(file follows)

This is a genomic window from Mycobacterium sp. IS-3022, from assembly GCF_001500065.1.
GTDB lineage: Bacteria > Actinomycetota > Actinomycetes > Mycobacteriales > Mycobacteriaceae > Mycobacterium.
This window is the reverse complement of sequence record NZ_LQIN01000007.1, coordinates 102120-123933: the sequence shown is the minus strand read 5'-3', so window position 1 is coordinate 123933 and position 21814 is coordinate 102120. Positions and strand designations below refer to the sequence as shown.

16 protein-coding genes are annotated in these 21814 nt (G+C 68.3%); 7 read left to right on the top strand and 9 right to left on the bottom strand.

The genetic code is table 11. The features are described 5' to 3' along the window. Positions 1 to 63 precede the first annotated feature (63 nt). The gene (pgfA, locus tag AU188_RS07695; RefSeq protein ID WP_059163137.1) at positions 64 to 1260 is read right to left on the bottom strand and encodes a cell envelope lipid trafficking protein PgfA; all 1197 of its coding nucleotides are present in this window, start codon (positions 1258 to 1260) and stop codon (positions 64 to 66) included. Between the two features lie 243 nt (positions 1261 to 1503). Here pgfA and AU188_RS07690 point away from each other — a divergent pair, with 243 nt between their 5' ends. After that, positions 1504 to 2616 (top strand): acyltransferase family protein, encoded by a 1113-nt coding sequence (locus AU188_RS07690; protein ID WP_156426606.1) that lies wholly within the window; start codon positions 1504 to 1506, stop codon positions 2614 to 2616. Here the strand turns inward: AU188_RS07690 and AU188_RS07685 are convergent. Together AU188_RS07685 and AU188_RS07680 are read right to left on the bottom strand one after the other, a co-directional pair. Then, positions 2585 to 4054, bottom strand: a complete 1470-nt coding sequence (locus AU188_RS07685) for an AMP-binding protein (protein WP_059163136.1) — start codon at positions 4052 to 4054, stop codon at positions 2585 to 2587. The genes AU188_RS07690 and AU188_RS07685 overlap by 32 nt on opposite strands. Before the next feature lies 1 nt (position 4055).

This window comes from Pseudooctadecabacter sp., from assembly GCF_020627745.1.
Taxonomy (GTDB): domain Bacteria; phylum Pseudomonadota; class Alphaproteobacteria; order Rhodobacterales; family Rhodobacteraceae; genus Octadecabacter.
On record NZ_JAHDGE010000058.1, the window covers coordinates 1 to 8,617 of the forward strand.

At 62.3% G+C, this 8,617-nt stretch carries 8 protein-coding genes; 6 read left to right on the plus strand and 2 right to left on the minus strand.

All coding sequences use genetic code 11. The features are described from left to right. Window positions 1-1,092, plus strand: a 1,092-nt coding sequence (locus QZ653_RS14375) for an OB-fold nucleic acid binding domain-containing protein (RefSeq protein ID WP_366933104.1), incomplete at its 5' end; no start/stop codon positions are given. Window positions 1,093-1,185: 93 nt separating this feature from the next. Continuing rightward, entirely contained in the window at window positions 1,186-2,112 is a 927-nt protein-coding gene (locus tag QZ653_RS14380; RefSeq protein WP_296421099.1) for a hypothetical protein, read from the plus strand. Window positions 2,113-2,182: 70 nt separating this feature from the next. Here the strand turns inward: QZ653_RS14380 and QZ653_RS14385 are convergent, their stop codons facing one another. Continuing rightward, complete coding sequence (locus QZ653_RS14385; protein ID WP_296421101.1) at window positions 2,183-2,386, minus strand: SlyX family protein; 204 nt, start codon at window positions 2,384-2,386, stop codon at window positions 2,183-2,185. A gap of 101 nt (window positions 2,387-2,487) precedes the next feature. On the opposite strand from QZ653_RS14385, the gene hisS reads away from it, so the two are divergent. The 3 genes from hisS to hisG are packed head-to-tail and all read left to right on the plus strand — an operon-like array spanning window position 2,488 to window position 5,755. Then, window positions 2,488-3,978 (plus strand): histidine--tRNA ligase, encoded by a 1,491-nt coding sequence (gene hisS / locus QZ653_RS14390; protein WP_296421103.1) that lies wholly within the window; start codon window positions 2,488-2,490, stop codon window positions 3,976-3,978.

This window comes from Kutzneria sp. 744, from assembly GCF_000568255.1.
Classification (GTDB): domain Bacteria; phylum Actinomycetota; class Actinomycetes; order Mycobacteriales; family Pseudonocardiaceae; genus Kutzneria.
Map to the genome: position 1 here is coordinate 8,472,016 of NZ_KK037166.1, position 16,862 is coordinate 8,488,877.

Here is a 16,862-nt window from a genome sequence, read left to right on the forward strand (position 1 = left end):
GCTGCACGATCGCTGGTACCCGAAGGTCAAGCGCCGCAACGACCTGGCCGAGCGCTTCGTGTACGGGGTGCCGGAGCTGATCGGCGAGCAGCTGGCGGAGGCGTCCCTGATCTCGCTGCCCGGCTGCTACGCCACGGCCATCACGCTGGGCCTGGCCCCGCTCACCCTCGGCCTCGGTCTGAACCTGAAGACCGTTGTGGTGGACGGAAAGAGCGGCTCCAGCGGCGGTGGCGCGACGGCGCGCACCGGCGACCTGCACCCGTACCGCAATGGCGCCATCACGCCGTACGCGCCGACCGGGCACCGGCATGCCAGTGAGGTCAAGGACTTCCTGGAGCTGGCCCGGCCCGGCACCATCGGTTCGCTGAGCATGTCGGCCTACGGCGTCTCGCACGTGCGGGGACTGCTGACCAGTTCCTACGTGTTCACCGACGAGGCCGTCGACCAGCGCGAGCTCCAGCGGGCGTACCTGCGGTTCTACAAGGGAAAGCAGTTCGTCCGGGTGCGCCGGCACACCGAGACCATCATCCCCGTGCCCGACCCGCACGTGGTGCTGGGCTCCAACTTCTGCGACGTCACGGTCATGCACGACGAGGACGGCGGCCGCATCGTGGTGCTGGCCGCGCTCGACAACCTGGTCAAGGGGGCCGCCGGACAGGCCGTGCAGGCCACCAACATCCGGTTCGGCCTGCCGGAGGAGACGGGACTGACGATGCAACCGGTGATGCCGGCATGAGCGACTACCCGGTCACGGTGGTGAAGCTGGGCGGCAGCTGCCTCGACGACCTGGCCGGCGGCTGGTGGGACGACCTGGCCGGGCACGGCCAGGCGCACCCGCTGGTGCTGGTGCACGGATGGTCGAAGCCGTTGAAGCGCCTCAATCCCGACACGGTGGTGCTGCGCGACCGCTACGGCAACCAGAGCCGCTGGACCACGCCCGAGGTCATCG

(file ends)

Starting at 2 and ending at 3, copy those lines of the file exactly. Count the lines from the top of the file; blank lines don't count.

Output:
GTDB lineage: Bacteria > Actinomycetota > Actinomycetes > Mycobacteriales > Mycobacteriaceae > Mycobacterium.
This window is the reverse complement of sequence record NZ_LQIN01000007.1, coordinates 102120-123933: the sequence shown is the minus strand read 5'-3', so window position 1 is coordinate 123933 and position 21814 is coordinate 102120. Positions and strand designations below refer to the sequence as shown.